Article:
The law governing the determination of eligibility for SSDI is well settled. A "disability" is defined as the "inability to engage in any substantial gainful activity by reason of any medically determinable physical or mental impairment which... has lasted or can be expected to last for a continuous period of not less than 12 months." 42 U.S.C. § 423(d)(1)(A). The Commissioner uses a five-step, sequential inquiry to determine whether an applicant has such a disability. 20 C.F.R. § 404.1520(a). The inquiry considers whether the applicant (i) is "doing substantial gainful activity"; (ii) has a "severe medically determinable physical or mental impairment... or a combination of impairments" lasting longer than a year; (iii) has an "impairment(s) that meets or equals one of [the] listings in appendix 1 of [§ 404.1520]"; (iv) is still able to "do... past relevant work" depending on an "assessment of [the applicant's] residual functional capacity... and past relevant work"; and (v) whether the applicant can "make an adjustment to other work" depending on an "assessment of [the applicant's] residual functional capacity..., age, education, and work experience." 20 C.F.R. § 404.1520(a)(4).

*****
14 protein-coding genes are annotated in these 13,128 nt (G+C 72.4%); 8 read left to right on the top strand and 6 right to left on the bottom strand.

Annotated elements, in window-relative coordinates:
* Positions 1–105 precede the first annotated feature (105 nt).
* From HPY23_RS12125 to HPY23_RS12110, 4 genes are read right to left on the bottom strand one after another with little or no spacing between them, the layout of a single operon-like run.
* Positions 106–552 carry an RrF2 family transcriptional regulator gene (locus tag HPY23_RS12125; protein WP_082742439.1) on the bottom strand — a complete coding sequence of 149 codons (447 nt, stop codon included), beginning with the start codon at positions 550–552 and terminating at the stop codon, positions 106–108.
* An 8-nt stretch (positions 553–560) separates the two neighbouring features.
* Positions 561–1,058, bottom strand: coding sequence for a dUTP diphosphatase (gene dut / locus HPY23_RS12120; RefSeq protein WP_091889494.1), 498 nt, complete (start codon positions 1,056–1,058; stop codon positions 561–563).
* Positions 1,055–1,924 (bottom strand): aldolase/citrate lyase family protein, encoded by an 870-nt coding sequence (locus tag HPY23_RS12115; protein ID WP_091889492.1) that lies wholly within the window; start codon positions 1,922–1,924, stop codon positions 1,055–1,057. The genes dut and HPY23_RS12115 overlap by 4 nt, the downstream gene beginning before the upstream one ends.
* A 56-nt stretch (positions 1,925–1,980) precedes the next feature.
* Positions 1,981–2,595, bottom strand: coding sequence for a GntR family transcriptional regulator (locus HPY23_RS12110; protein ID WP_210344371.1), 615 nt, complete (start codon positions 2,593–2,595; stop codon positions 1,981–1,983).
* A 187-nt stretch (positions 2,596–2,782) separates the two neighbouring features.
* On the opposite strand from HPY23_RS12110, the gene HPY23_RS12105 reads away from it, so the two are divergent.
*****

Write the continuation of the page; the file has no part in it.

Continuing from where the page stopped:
A court may set aside a final decision by the Commissioner only if it is not supported by "substantial evidence" or if it is based on legal error. Zabala v. Astrue, 595 F.3d 402, 408 (2d Cir. 2010); accord Shaw v. Chater, 221 F.3d 126, 131-32 (2d Cir. 2000). "Substantial evidence is more than a mere scintilla' and means such relevant evidence as a reasonable mind might accept as adequate to support a conclusion.'" Yancey v. Apfel, 145 F.3d 106, 111 (2d Cir. 1998) (quoting Richardson v. Perales, 402 U.S. 389, 401 (1971)). The ALJ must apply certain principles when weighing the evidence, including the "treating physician rule." See 20 C.F.R. § 404.1527(c)(2) ("If we find that a treating source's opinion on the issue(s) of the nature and severity of your impairment(s) is well-supported by medically acceptable clinical and laboratory diagnostic techniques and is not inconsistent with the other substantial evidence in your case record, we will give it controlling weight."). Failing to abide by an Appeals Council remand order is also grounds for a court to remand the case. See 20 C.F.R. § 404.977(b) ("The administrative law judge shall take any action that is ordered by the Appeals Council and may take any additional action that is not inconsistent with the Appeals Council's remand order."); see also, e.g., Mann v. Chater, No. 95 Civ. 2997 (SS), 1997 WL 363592, at *3 (S.D.N.Y. June 30, 1997) (Sotomayor, J.).